An honor for Eight Days A Week Producer

By Steve Marinucci

Nigel Sinclair — producer of The Beatles: Eight Days a Week – The Touring Years — told Billboard that Tuesday’s (Dec. 6) news that the Ron Howard-directed movie was nominated for best music film at the 59th annual Grammy Awards is a great ending to the story of making the film.

“Working with Paul McCartneyRingo Starrand Ron Howard was the experience of a lifetime. Getting nominated for a Grammy on top of that is just completely over the top. We [the producing team] are all honored,” Sinclair said in a phone interview from London. “Ron and all the producers were very encouraged that we found a story to tell that was fresh and wasn’t the same story that people had heard. We found a way to shine a light on this extraordinary adventure with a slightly different emphasis and find some new truths for a new generation.”

Besides the Beatles film, the Grammy nominations also had good news for Paul McCartney, whose deluxe edition of the Tug of War reissue from Concord Music is up for best boxed or special limited edition package.

In addition, two projects covering songs by The Beatles and Paul McCartney also will be in the running for awards. John Daversa’s album Kaleidoscope Eyes: Music of the Beatleson the BFM Jazz label was nominated as best large jazz ensemble album, along with two tracks taken from it: “Do You Want to Know a Secret,” which features Renee Olstead, for best arrangement, instrument and vocals, and “Lucy in the Sky (With Diamonds)” for best arrangement, instrumental or a cappella. Also, the Timo Mass-James remix of the Paul McCartney and Wings song “Nineteen Hundred and Eighty-Five” on Casablanca/Republic Records will compete for best remixed recording.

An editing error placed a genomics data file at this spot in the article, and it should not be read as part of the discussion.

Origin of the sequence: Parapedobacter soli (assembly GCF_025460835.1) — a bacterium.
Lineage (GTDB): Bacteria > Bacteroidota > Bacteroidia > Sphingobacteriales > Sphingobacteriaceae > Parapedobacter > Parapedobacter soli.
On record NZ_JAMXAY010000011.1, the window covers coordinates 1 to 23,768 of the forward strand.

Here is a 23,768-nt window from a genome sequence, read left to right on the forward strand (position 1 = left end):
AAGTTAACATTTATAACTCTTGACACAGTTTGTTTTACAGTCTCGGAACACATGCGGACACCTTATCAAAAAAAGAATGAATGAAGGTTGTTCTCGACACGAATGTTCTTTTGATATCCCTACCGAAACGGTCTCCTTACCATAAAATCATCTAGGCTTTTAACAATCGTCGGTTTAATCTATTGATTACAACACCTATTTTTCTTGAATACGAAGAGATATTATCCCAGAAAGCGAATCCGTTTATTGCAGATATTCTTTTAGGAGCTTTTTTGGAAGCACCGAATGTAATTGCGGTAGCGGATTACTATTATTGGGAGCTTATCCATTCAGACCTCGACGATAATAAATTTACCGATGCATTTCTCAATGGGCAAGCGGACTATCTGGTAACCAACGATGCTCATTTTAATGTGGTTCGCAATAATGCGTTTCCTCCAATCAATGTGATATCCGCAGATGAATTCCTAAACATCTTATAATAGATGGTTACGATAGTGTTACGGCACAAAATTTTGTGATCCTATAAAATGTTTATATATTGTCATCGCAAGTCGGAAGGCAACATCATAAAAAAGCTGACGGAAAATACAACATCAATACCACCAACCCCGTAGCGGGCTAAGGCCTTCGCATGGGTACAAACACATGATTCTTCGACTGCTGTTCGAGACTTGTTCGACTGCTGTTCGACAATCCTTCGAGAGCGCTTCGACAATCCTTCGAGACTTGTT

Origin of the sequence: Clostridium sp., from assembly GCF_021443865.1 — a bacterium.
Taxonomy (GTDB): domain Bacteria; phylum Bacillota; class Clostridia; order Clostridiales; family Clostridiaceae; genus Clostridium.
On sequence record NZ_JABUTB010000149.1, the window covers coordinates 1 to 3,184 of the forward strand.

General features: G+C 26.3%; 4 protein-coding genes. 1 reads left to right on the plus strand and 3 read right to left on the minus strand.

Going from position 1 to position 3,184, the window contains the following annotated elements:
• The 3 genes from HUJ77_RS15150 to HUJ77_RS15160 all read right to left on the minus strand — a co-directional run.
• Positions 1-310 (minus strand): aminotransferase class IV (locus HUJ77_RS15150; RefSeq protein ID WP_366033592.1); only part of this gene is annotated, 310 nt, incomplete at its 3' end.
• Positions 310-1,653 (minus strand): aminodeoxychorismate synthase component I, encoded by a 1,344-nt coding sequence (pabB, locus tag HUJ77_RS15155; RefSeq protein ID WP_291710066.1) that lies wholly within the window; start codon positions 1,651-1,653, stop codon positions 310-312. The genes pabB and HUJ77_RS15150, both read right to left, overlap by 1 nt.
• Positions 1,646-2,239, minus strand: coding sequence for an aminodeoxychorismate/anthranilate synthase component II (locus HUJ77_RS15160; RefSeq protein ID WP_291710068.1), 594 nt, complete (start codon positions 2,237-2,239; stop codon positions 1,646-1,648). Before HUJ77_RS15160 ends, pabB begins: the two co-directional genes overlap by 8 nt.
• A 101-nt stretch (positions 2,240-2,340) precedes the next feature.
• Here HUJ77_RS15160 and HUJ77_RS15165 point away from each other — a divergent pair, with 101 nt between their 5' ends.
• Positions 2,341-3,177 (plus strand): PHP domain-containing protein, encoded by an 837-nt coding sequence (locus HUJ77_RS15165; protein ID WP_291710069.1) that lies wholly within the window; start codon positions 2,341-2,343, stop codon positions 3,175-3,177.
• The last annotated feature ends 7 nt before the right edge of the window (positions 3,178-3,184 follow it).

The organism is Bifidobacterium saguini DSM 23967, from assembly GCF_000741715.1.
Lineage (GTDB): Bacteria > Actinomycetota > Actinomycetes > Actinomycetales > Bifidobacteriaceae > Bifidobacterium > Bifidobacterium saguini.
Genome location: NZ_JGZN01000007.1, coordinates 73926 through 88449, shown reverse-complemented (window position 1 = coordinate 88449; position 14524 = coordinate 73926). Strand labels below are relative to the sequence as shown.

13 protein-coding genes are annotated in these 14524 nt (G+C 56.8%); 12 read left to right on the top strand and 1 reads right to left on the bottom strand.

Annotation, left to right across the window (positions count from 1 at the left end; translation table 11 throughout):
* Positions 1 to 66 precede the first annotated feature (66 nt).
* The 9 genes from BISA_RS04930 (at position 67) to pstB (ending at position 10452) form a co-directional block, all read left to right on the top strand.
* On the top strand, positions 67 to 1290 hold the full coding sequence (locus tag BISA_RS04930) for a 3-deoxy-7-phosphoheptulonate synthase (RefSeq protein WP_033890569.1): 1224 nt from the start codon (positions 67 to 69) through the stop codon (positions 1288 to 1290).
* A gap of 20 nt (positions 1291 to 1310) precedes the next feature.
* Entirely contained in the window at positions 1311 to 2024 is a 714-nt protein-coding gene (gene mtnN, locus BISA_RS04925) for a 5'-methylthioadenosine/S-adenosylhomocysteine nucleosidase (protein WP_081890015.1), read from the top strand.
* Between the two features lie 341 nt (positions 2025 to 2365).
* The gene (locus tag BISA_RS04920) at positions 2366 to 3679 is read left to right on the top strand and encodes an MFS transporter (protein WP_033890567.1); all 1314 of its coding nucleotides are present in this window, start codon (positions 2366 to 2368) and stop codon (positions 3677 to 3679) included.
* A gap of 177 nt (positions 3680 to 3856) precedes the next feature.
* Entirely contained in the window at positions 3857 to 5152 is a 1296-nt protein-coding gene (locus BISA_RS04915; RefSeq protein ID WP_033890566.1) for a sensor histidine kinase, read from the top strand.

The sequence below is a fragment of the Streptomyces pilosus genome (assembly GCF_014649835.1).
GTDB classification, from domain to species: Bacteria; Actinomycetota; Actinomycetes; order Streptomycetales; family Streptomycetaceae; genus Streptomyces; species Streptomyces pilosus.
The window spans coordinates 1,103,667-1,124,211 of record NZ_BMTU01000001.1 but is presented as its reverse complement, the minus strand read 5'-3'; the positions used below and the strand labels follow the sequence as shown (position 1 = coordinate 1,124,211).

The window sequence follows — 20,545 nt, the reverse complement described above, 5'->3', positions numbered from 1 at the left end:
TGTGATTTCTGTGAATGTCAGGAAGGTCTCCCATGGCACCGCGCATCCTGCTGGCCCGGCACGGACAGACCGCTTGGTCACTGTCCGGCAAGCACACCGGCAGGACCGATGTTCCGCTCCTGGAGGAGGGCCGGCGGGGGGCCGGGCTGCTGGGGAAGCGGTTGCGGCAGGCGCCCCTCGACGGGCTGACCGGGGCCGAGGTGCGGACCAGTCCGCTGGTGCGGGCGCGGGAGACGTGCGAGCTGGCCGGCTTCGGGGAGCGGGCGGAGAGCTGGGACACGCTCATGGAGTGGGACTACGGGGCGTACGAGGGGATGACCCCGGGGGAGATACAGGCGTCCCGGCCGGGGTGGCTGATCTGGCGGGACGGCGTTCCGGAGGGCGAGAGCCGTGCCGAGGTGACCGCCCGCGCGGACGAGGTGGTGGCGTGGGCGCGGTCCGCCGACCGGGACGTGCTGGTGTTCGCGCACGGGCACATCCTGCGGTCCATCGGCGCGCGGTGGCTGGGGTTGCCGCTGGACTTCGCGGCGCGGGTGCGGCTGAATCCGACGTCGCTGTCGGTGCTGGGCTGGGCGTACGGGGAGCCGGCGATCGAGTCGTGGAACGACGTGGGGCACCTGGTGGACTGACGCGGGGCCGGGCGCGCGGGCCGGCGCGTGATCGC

The Grammy Awards will air at 8 p.m. ET on Feb. 12 on CBS.

Sinclair told Billboard he is unaware of any plans for a follow-up to Eight Days, “But I’m just happy to have worked on this. We thought the film we made was complete in itself. It explained the journey of the touring years and asked the question of why did it come to an end. Both the commercial response to the film and the creative response has been powerful. We’re really, really grateful for that. It’s what Ron struggled to do, and looks like people think it worked.”

John Lennon The Final Interview BBC Radio 1 December 6th 1980

Around this time in America 36 years ago, John Lennon and Yoko Ono gave this interview to Andy Peebles of BBC Radio 1. John would be dead in two days.

A month ago, tempo20151 said “When you listen this interview, do you feel as if John is still a live? I have the impression he is always alive.,” to which Chris Walker just yesterday replied, “he will always live forever through his music.”

James Broyles7 months ago posted: His death is one of the greatest tragedies of all time •He was a Beatle-Take that away•He was an amazing musician and writer-Take that away•He was a man of peace and love-Take that away•He was a father-Take that away•He was a husband -Take that away•He was a kind man with a big heart something the world has so few of.